The PIB statement said the state-sponsored campaign that is underway, and in which doses have been paid for by Centre, will continue to cover those above the age of 45, and health care and front line workers.
“Second dose of all existing priority groups i.e. HCWs (health care workers), FLWs (frontline workers) and population above 45 years, wherever it has become due, would be given priority, for which a specific and focused strategy would be communicated to all stakeholders,” the government said.
Allocation of doses to states and Union territories will be on the basis of their active case load and their performance in vaccinating people, while wastage will be taken into affect as criteria that can affect a state negatively when doses are being distributed by Centre.
“This policy would come into effect from 1st May 2021 and will be reviewed from time to time,” the statement added.
Experts said the move raises questions over how much supplies may immediately be available for such an opening up and the government will have to make sure there is no access disparity. “If the vaccine supply chain can be maintained, and everyone who wants it gets it, it is a welcome steep. While for above 45, the government is taking care of the vaccinations, below 45 years is meant essentially through the private sector. The states will have to step up to ensure poor people below the age of 45 are not left without the vaccine. Access disparity should be avoided,” said Dr K Srinath Reddy, founder, Public Health Foundation of India. “From vaccination to protection is several weeks, so [vaccination for all is] not an immediate solution, but if we can immunise everyone, it will make a difference,” said Dr Gagandeep Kang, one of country’s top vaccinologists.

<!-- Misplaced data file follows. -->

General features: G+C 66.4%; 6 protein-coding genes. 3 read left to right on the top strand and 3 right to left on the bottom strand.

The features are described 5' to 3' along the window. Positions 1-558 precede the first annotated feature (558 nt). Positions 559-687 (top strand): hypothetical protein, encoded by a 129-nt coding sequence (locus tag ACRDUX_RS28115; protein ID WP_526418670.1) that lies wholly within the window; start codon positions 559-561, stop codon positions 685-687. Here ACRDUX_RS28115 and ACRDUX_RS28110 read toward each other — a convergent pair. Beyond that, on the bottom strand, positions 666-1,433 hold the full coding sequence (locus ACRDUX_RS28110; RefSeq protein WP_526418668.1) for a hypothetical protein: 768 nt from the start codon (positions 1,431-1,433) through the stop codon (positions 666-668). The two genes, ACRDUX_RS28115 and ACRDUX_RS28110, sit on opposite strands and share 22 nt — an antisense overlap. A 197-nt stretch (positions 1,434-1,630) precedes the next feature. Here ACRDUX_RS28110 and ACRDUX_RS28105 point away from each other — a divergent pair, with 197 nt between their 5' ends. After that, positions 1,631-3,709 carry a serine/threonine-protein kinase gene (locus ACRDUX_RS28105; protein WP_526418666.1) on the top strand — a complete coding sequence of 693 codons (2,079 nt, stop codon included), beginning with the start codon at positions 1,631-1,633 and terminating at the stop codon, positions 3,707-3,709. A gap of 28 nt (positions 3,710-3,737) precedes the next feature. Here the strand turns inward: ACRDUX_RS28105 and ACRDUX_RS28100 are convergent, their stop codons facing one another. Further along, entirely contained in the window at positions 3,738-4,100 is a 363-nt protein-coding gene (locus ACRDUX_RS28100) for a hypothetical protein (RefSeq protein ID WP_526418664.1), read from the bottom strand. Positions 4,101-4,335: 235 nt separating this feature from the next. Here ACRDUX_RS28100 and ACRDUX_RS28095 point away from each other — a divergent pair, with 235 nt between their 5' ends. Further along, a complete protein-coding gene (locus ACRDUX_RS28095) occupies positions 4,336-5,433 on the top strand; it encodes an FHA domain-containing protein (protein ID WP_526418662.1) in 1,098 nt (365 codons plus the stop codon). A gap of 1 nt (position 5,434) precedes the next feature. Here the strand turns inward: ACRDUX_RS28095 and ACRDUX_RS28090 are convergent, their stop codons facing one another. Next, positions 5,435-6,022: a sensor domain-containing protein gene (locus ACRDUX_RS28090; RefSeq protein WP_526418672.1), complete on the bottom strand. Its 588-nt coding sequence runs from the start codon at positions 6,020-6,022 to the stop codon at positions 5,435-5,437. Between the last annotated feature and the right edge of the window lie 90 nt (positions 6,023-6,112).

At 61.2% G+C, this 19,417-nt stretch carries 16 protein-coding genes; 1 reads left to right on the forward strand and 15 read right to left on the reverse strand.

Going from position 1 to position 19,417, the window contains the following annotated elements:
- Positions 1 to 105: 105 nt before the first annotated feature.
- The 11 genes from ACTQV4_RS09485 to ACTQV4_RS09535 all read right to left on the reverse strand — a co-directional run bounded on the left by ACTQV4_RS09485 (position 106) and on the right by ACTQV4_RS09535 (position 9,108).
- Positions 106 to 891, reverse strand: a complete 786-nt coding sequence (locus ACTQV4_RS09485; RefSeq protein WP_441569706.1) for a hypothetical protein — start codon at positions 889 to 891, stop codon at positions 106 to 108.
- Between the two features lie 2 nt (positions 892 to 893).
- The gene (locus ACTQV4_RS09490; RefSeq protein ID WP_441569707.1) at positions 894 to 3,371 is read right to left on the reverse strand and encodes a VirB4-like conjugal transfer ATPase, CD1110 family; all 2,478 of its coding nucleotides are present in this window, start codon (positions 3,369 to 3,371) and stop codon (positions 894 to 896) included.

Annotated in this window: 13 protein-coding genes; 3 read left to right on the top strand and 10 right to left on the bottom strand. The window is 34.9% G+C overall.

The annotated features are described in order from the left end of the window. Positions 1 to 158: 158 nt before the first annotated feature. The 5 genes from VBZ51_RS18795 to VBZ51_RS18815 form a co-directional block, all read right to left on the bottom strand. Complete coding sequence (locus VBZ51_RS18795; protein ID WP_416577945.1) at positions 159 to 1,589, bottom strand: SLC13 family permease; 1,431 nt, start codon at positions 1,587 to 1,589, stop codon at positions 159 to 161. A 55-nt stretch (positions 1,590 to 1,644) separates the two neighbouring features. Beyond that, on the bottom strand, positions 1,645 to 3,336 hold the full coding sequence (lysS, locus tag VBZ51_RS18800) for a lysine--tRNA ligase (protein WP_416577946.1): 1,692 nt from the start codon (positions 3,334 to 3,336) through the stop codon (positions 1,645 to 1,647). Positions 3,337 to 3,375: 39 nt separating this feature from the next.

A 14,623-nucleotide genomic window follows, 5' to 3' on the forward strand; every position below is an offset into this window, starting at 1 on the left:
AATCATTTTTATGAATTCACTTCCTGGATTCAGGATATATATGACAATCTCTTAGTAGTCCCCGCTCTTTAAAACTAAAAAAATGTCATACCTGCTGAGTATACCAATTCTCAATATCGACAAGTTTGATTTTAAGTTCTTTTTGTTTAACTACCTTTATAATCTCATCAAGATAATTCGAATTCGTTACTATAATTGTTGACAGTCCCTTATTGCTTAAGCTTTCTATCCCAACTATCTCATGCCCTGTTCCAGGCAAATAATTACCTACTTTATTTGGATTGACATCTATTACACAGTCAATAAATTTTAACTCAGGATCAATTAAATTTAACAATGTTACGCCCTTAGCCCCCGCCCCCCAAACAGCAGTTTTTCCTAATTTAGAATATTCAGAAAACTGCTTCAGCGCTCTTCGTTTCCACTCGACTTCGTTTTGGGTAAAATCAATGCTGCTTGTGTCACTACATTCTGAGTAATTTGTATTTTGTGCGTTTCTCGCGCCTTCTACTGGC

Monday’s announcement comes less than a week after India on April 13 said it will fast-track emergency approvals for vaccines authorised by Western countries and Japan, paving the way for possible imports of Pfizer, Johnson & Johnson, and Moderna shots. None of the companies have announced plans to enter the Indian market under the fast-track routes as yet, although J&J and Novavax already have licensed Indian companies (J&J has authorised Biological E and Novavax has authorised Serum Institute of India) to produce millions of doses. India, the world’s biggest maker of vaccines, has so far administered a little over 124 million doses of Covishield and Covaxin – the first two shots to be approved in the country. A third, Sputnik V made by Russia’s Gamaleya Institute, was approved formally on April 13 and its initial doses are expected to be imported.
The PIB statement added that all vaccinations will still need to be managed under the National Vaccination Programme, and companies will have to follow workflows on the Co-WIN platform, which includes the registration and certification process and captures Adverse Events Following Immunisation (AEFI).